Warm is the word that immediately comes to mind to describe Melissa Stoller’s picture book about the quiet companionship between a girl and her grandmother on Friday nights. As they set the table for the Sabbath, Sadie asks to hear Nana’s stories about three ritual objects: the two candlesticks for the candles they light; the kiddush cup, which holds wine and grape juice; and the hand-sewn cloth that covers the special challah bread. History and a family story lie behind each one.
Sadie loves hearing how the candlesticks came back to America after her grandpa and his mother became stuck for months in Europe when they went to visit his grandmother in 1913. The kiddush cup traveled to New York in 1916 when her other great-grandpa and his younger brother fled pogroms in Russia. The challah cover, sewn by Nana’s mother, was passed along to her as a wedding present.
As Sadie listens, she visualizes the stories. Family figures from the past swirl gently through the illustrations. Sadie wonders if she will ever be able to tell stories that are rich and full, like Nana’s. And then, as she fastens a homemade Star of David around Nana’s neck, Sadie tells her grandmother how all the people from Nana’s stories are present with them now around the table, joining their family celebration of Shabbat. This becomes Sadie’s story, the one her own children and grandchildren will like to hear again and again.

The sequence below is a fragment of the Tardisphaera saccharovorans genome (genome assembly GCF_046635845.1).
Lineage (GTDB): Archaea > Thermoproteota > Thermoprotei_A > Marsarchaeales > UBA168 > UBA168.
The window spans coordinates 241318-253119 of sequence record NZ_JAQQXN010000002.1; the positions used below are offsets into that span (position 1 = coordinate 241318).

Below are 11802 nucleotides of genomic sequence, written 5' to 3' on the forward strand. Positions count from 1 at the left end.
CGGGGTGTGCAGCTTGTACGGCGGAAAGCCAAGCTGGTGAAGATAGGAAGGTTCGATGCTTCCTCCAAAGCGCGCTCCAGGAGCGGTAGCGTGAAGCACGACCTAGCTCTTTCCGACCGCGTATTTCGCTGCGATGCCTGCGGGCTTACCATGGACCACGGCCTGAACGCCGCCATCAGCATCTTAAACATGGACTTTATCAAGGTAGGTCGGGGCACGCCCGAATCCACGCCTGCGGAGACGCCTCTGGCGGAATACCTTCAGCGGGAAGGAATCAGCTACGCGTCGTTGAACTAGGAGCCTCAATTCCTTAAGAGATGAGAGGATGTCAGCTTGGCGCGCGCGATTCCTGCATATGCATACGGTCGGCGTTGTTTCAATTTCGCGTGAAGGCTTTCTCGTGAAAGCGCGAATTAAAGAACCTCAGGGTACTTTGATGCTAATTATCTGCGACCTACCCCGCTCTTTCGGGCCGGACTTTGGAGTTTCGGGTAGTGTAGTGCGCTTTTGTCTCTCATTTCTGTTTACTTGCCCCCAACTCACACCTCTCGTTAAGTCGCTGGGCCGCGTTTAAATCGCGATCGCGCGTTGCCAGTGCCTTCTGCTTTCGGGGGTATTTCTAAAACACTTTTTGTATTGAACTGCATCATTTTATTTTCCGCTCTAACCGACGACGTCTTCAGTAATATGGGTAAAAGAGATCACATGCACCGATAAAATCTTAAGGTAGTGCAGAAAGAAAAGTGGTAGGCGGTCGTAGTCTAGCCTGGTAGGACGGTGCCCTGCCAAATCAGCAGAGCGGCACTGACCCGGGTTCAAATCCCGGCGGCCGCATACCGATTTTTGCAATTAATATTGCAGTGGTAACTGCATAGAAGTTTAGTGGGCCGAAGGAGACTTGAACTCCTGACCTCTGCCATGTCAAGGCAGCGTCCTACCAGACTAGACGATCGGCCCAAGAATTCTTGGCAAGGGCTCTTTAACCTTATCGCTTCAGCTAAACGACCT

Stoller’s strengths lie in her depiction of the coziness of family and Jewish observance, meaningful through generations; Lisa Goldberg’s palette of soft salmon, cerulean, and cantaloupe colors echoes the mood. Sadie’s Shabbat Stories evolved from Stoller’s relationship with her grandmother, and in this book she paves an easy path for readers to explore artifacts from their own family histories. Mostly offstage action and brief, but undefined, references to pogroms and closed country borders raise the level of age and understanding of this book’s target audience.
Sharon Elswit, author of The Jewish Story Finder, now resides in San Francisco, where she has been helping students visiting 826 Valencia locations around the city to write stories and poems and getting adults up and retelling Jewish folktales to share with their own spin.